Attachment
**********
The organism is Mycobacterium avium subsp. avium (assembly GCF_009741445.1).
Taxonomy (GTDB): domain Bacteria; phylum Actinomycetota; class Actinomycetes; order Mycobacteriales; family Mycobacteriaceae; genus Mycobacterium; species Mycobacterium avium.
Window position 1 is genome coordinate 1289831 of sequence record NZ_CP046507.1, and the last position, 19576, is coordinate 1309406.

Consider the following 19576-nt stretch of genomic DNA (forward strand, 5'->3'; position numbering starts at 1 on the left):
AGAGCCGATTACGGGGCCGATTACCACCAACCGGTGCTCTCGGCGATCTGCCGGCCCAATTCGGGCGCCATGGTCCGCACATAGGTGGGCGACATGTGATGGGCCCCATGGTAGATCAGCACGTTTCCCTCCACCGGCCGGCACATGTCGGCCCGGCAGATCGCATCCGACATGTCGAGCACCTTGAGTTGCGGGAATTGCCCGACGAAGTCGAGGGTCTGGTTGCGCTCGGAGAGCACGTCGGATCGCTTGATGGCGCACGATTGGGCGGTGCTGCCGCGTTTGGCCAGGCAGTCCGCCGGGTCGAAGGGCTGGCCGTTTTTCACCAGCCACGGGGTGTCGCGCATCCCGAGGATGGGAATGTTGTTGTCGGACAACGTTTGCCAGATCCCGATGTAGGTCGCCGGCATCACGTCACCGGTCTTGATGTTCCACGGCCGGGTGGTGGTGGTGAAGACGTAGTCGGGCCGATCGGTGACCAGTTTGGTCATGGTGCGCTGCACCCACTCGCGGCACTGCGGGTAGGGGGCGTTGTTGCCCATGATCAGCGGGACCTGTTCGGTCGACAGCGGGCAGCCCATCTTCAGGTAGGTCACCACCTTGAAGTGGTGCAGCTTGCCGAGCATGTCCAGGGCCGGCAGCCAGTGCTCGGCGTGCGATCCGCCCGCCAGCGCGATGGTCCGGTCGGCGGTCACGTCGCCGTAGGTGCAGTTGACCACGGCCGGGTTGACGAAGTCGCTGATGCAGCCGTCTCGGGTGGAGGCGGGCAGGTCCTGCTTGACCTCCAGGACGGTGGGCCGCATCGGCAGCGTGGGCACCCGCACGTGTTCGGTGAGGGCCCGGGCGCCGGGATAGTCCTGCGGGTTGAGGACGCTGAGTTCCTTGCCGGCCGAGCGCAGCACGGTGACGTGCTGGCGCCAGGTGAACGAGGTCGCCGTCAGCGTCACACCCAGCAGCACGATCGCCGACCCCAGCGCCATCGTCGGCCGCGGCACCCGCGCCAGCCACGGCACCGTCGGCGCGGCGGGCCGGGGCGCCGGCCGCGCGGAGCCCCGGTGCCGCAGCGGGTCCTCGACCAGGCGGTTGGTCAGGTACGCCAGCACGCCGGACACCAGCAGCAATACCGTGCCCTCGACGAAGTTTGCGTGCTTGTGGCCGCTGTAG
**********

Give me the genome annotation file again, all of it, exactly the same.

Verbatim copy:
The organism is Mycobacterium avium subsp. avium (assembly GCF_009741445.1).
Taxonomy (GTDB): domain Bacteria; phylum Actinomycetota; class Actinomycetes; order Mycobacteriales; family Mycobacteriaceae; genus Mycobacterium; species Mycobacterium avium.
Window position 1 is genome coordinate 1289831 of sequence record NZ_CP046507.1, and the last position, 19576, is coordinate 1309406.

Consider the following 19576-nt stretch of genomic DNA (forward strand, 5'->3'; position numbering starts at 1 on the left):
AGAGCCGATTACGGGGCCGATTACCACCAACCGGTGCTCTCGGCGATCTGCCGGCCCAATTCGGGCGCCATGGTCCGCACATAGGTGGGCGACATGTGATGGGCCCCATGGTAGATCAGCACGTTTCCCTCCACCGGCCGGCACATGTCGGCCCGGCAGATCGCATCCGACATGTCGAGCACCTTGAGTTGCGGGAATTGCCCGACGAAGTCGAGGGTCTGGTTGCGCTCGGAGAGCACGTCGGATCGCTTGATGGCGCACGATTGGGCGGTGCTGCCGCGTTTGGCCAGGCAGTCCGCCGGGTCGAAGGGCTGGCCGTTTTTCACCAGCCACGGGGTGTCGCGCATCCCGAGGATGGGAATGTTGTTGTCGGACAACGTTTGCCAGATCCCGATGTAGGTCGCCGGCATCACGTCACCGGTCTTGATGTTCCACGGCCGGGTGGTGGTGGTGAAGACGTAGTCGGGCCGATCGGTGACCAGTTTGGTCATGGTGCGCTGCACCCACTCGCGGCACTGCGGGTAGGGGGCGTTGTTGCCCATGATCAGCGGGACCTGTTCGGTCGACAGCGGGCAGCCCATCTTCAGGTAGGTCACCACCTTGAAGTGGTGCAGCTTGCCGAGCATGTCCAGGGCCGGCAGCCAGTGCTCGGCGTGCGATCCGCCCGCCAGCGCGATGGTCCGGTCGGCGGTCACGTCGCCGTAGGTGCAGTTGACCACGGCCGGGTTGACGAAGTCGCTGATGCAGCCGTCTCGGGTGGAGGCGGGCAGGTCCTGCTTGACCTCCAGGACGGTGGGCCGCATCGGCAGCGTGGGCACCCGCACGTGTTCGGTGAGGGCCCGGGCGCCGGGATAGTCCTGCGGGTTGAGGACGCTGAGTTCCTTGCCGGCCGAGCGCAGCACGGTGACGTGCTGGCGCCAGGTGAACGAGGTCGCCGTCAGCGTCACACCCAGCAGCACGATCGCCGACCCCAGCGCCATCGTCGGCCGCGGCACCCGCGCCAGCCACGGCACCGTCGGCGCGGCGGGCCGGGGCGCCGGCCGCGCGGAGCCCCGGTGCCGCAGCGGGTCCTCGACCAGGCGGTTGGTCAGGTACGCCAGCACGCCGGACACCAGCAGCAATACCGTGCCCTCGACGAAGTTTGCGTGCTTGTGGCCGCTGTAG